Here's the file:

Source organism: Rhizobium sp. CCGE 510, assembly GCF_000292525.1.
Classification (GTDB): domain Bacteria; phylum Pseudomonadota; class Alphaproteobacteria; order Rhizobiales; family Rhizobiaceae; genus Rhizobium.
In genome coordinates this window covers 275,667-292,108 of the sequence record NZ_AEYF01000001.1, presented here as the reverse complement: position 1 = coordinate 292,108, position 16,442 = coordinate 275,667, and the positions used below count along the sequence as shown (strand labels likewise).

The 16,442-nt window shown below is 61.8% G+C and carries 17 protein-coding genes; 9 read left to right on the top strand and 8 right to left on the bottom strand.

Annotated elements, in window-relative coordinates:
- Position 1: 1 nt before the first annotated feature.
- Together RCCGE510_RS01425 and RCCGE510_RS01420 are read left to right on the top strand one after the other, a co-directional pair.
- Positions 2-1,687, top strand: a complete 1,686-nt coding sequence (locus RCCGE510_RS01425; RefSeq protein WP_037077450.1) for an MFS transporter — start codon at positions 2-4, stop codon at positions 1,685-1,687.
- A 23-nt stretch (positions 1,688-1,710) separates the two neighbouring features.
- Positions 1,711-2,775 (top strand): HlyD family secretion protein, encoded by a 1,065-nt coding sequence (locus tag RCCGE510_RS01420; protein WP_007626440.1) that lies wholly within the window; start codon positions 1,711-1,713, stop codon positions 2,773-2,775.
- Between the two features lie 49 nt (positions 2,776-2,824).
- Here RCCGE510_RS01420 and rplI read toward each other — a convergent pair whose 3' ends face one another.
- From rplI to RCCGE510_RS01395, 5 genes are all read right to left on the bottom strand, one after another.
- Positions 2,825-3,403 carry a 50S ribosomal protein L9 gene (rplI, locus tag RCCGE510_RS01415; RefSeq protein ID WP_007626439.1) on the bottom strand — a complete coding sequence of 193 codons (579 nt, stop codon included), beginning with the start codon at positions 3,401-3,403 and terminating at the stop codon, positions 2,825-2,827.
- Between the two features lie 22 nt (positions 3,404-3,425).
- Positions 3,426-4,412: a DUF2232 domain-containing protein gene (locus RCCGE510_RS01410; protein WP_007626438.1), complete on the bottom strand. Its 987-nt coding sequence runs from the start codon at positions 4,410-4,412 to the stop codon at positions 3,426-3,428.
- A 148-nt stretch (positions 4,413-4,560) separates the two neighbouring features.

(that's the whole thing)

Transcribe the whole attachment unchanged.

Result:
Source organism: Rhizobium sp. CCGE 510, assembly GCF_000292525.1.
Classification (GTDB): domain Bacteria; phylum Pseudomonadota; class Alphaproteobacteria; order Rhizobiales; family Rhizobiaceae; genus Rhizobium.
In genome coordinates this window covers 275,667-292,108 of the sequence record NZ_AEYF01000001.1, presented here as the reverse complement: position 1 = coordinate 292,108, position 16,442 = coordinate 275,667, and the positions used below count along the sequence as shown (strand labels likewise).

The 16,442-nt window shown below is 61.8% G+C and carries 17 protein-coding genes; 9 read left to right on the top strand and 8 right to left on the bottom strand.

Annotated elements, in window-relative coordinates:
- Position 1: 1 nt before the first annotated feature.
- Together RCCGE510_RS01425 and RCCGE510_RS01420 are read left to right on the top strand one after the other, a co-directional pair.
- Positions 2-1,687, top strand: a complete 1,686-nt coding sequence (locus RCCGE510_RS01425; RefSeq protein WP_037077450.1) for an MFS transporter — start codon at positions 2-4, stop codon at positions 1,685-1,687.
- A 23-nt stretch (positions 1,688-1,710) separates the two neighbouring features.
- Positions 1,711-2,775 (top strand): HlyD family secretion protein, encoded by a 1,065-nt coding sequence (locus tag RCCGE510_RS01420; protein WP_007626440.1) that lies wholly within the window; start codon positions 1,711-1,713, stop codon positions 2,773-2,775.
- Between the two features lie 49 nt (positions 2,776-2,824).
- Here RCCGE510_RS01420 and rplI read toward each other — a convergent pair whose 3' ends face one another.
- From rplI to RCCGE510_RS01395, 5 genes are all read right to left on the bottom strand, one after another.
- Positions 2,825-3,403 carry a 50S ribosomal protein L9 gene (rplI, locus tag RCCGE510_RS01415; RefSeq protein ID WP_007626439.1) on the bottom strand — a complete coding sequence of 193 codons (579 nt, stop codon included), beginning with the start codon at positions 3,401-3,403 and terminating at the stop codon, positions 2,825-2,827.
- Between the two features lie 22 nt (positions 3,404-3,425).
- Positions 3,426-4,412: a DUF2232 domain-containing protein gene (locus RCCGE510_RS01410; protein WP_007626438.1), complete on the bottom strand. Its 987-nt coding sequence runs from the start codon at positions 4,410-4,412 to the stop codon at positions 3,426-3,428.
- A 148-nt stretch (positions 4,413-4,560) separates the two neighbouring features.